Spartans Offer Top Oklahoma Lineman

"I think that is definitely where I want to take one of my official visits, to Michigan State."



DETROIT - He's 6-foot-5, 300-pounds, can bench press over 400-pounds, squat lift 590-pounds and runs a 5.3 - 40 yard time.

With those kinds of measurables, you can understand why Michigan State offered a scholarship to Alvin Bailey, a highly sought after guard prospect from Broken Arrow, Oklahoma.

While the Spartans have captured the interest of Bailey, they are not, by any means, the only or even the first school to offer him.

Bailey told GSN "I have offers from Kansas, Kansas State, Nebraska, Arkansas, Iowa State and Michigan State."

Still they've made enough of an impression that Bailey says of his top five, "That's a tough one. Arkansas, Kansas, Michigan State - I've been talking to OU (Oklahoma), we've been talking and they said I'd be a great fit for them, but I guess they're just waiting, I don't know, but I've been talking to them - so OU is in my top five and probably Kansas State."

Ironically, Bailey told GSN that Michigan State was tipped off to his talent by former offensive coordinator Morris Watts. Watts is on the staff of Broken Arrow under Hall of Fame head coach Ron Lancaster.

"Coach (Morris) Watts, our offensive coordinator, used to be offensive coordinator up there for a while. He knows some people up there. They asked him if he had any players down here and he told them about me. He sent them some film and they liked it, so they offered me." said Bailey.

Was the offer sight unseen or did they fly down to watch him work out?

"They really didn't watch me work out they came down, talked to me and the staff, but they really didn't watch me work out."

So was Bailey surprised by the offer?

"Coach Watts told me they were interested and he told me that he had sent them some film and stuff and that they really liked me so I kind of thought (an offer) might be coming."

The big Tigers star admitted that he is intrigued by the possibility of playing in the North and Big Ten football.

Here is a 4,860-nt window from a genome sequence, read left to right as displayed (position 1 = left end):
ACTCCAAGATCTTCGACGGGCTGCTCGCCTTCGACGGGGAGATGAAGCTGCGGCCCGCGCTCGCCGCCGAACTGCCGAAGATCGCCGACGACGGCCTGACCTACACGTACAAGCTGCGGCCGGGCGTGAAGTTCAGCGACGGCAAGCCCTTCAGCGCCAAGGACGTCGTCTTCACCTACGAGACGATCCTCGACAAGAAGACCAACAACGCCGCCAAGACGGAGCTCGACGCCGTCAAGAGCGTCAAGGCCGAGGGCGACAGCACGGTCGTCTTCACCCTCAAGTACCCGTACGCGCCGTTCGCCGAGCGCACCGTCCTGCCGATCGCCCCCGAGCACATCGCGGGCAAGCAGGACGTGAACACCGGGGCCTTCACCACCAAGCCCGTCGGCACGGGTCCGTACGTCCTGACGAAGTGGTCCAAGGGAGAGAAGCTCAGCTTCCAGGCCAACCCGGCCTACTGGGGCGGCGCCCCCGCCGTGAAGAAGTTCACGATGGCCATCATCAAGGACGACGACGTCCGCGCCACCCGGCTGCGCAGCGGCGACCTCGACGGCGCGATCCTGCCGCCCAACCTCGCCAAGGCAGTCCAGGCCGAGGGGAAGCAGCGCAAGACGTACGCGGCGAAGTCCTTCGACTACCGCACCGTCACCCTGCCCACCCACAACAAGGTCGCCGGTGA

"I really haven't heard much about Michigan State or their football program, but my coach (Watts) told me it's a nice school and has a nice campus with great facilities up there, so I'm interested just to find out (more about Michigan State)."

It is also interesting how Watts ended up back at Lancaster coaching high school football. But Lancaster, who is a member of the California Football Hall of Fame for his success at Rancho Cordova and who coach at Enid (OK) in 1983 and who led Jenks (OK) to the '93 State Championship, has had a friendship with the former MSU Offensive Coordinator from when the two played football together at Tulsa.

So when Lancaster was pursuaded to come out of retirement to coach Broken Arrow, he asked his old friend Watts to join him.

Bailey said he relies on Watts' input to continue his progress.

"Well mainly, Coach Watts works with the quarterbacks as a quarterbacks'coach, but we talk, almost every day.

The thing we talk about mostly is leadership. What it takes to be a leader and building mental toughness. We don't talk about the physical part of the game, we mostly talk about the mental side of the game."

Bailey says this isn't just another offer to him, he wants to really find out about MSU and if he could, he'd come up to East Lansing right now.

"I think that is definitely where I want to take one of my official visits, to Michigan State. I would like to come up there for an unofficial visit, but the way things are going right now I'm unable to. I do want to go up there and see it, see the facilities and meet the rest of the coaches."

What about the distance from Broken Arrow? Would he really consider playing that far from home?

"It is far, I mean it matters, but it doesn't because if that's the right place for me that's where I'm going to go. The only thing about being that far is my parents my have trouble watching me play and my family. But it's really not that big of a factor."

GSN will keep you informed and up to date on the progress of MSU's attempts to get Bailey to East Lansing.

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